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Review: Can AirPods Pro 2nd Generation USB-C Make an AirPods Skeptic a Believer?

I swore I would never do it, but I did the unthinkable: I purchased a new set of Airpods. Specifically, the Airpods Pro (2nd generation) with USB-C. (Henceforth referred to as Airpods Pro, for brevity.)

AirPods Pro (2nd generation) USB-C: Did I regret my choice?

Let me explain.

Several years ago, I purchased the very first generation Airpods for use with my iPhone 7. My use case was simple: I wanted a pair of wireless headphones to wear during my workouts, whether it be at the gym or on my bike. (I’ve lived the wired headphone life during workouts, and let’s just say, it’s not optimal.)

While the original AirPods never truly wowed me with their audio quality, they fulfilled their promise of offering a truly wireless listening experience. That is, when they stayed in my ears. More often than not, an AirPod would fall out while working with weights at the gym. And, on many occasions, my AirPods would fly off unexpectedly during an outdoor bike ride, forcing me to screech my bike to a halt in the midst of a powerful cadence.

Eventually, I stopped taking my AirPods for my workouts, because they were more of a hinderance than a help.

Years later, I have decided to give the AirPods Pro a try. There were three major features on this model that compelled me to order a pair:

1) the inclusion of four silicone ear tips (XS, S, M, and L)
2) active noise cancellation
3) conversation awareness

I won’t spend too much time on what’s in the box, except to say that the AirPods Pro comes with a MagSafe charging case, 4 silicone ear tips, a USB-C charging cable and a scant leaflet that constitutes documentation.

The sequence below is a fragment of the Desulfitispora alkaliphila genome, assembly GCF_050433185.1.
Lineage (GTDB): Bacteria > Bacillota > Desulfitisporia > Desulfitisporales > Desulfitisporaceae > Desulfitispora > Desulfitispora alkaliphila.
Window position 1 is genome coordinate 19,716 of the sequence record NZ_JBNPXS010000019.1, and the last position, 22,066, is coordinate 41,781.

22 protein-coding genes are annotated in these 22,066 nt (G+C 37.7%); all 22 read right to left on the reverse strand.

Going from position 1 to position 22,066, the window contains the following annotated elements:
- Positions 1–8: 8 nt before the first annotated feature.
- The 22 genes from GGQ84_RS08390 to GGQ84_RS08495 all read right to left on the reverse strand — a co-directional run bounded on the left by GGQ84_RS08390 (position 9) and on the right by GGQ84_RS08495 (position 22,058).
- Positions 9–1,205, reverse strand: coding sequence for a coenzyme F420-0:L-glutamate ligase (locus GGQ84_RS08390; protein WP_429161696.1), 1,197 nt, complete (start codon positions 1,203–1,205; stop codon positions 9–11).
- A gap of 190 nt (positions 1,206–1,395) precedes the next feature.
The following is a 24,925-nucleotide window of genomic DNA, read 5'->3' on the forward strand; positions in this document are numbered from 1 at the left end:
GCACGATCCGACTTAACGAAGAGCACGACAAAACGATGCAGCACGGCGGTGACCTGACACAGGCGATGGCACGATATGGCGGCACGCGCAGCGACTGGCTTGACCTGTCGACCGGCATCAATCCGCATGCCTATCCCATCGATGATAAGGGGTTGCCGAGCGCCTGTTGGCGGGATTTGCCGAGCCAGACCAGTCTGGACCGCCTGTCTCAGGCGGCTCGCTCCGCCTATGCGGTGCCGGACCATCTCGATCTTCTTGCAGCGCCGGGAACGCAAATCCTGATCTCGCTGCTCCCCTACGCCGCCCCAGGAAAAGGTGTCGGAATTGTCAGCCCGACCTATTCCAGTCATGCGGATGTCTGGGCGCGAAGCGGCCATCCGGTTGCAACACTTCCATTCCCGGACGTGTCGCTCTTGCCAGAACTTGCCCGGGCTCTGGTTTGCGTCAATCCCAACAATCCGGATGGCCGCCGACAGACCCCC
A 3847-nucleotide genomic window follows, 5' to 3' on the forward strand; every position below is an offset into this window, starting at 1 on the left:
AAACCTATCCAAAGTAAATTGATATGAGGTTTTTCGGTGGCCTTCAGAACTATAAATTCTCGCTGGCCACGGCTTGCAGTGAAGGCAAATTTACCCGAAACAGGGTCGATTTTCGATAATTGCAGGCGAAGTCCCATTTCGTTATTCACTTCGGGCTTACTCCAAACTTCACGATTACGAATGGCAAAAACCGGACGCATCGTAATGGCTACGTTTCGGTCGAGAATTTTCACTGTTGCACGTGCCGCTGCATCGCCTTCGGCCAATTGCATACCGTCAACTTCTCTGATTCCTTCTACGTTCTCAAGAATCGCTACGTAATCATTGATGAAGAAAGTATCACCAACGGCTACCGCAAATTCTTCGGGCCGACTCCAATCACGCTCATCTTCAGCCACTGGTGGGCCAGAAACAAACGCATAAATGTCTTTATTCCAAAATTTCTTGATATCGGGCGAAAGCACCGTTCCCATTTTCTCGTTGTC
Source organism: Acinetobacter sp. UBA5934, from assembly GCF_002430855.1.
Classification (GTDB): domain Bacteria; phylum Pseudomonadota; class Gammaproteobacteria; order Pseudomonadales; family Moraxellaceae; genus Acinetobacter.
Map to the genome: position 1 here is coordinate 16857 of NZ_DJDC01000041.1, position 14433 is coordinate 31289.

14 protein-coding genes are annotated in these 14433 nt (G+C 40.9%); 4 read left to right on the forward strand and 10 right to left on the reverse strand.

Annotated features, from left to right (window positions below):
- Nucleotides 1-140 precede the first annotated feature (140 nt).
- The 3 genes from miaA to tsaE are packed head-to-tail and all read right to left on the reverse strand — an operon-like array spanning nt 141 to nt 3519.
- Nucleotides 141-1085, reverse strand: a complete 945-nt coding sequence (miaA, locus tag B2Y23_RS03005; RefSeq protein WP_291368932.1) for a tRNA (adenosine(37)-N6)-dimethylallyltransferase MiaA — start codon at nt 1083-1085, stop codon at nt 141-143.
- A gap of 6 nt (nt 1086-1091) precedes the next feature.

Apple AirPods Pro with Silicone ear tips.
Original AirPods MagSafe Case (Lightning Port) on left, new AirPods Pro (USB-C) on right.

The bottom of the MagSafe case has a USB-C port, along with accompanying speaker holes (more on that in a bit). The side of the case has two small holes for the purpose of tethering the case to a lanyard loop.

Not Wall-E – but the holes to feed a lanyard through to the MagSafe case.

The case is slightly taller than the original AirPods case. Like its original AirPods ancestor, the MagSafe case is easy to tuck into a pair of gym shorts. I like the inclusion of a lanyard hole, though I will probably never use it.

Apple includes a set of four silicone ear tips. After a few weeks of rigorous use, both indoors and outdoors, I’m pleased to report that the ear tips have solved my biggest problem with the original AirPods. The AirPods Pro remain snug in my ears; I no longer feel the need to constantly readjust them to keep them from falling out.

The aforementioned holes on the bottom of the MagSafe charging case contain tiny speakers that will chime, in the event that the case is lost or misplaced and you have Apple’s “Find My” turned on. This worked flawlessly, when testing the feature in my house.

How do the AirPods Pro 2nd Generation USB-C Sound?

Writing about audio quality is difficult, if not impossible. What I will say is this: in my opinion, the audio clarity is several orders of magnitude better than the original AirPods.

I remember putting my AirPods Pro on and going for a walk in my neighborhood. Before playing any audio, I noticed immediately how quiet my environment felt, thanks to the AirPods Pro’s active noise cancellation processing. It was a bit uncanny to experience near silence as I began my walk around the neighborhood. As cars drove by, the AirPods Pro would adaptively adjust themselves, which made me more aware of vehicles approaching my vicinity.

My first test track was Tibetan flute music. The mids and highs felt crystal clear. Coupled with the active noise cancellation, I was experiencing the sound in a way that I had never before. Equally impressive, in my opinion, is the bass response: it’s punchy, but not mushy. My test track for bass response was C+C Music Factory’s “Gonna Make You Sweat”.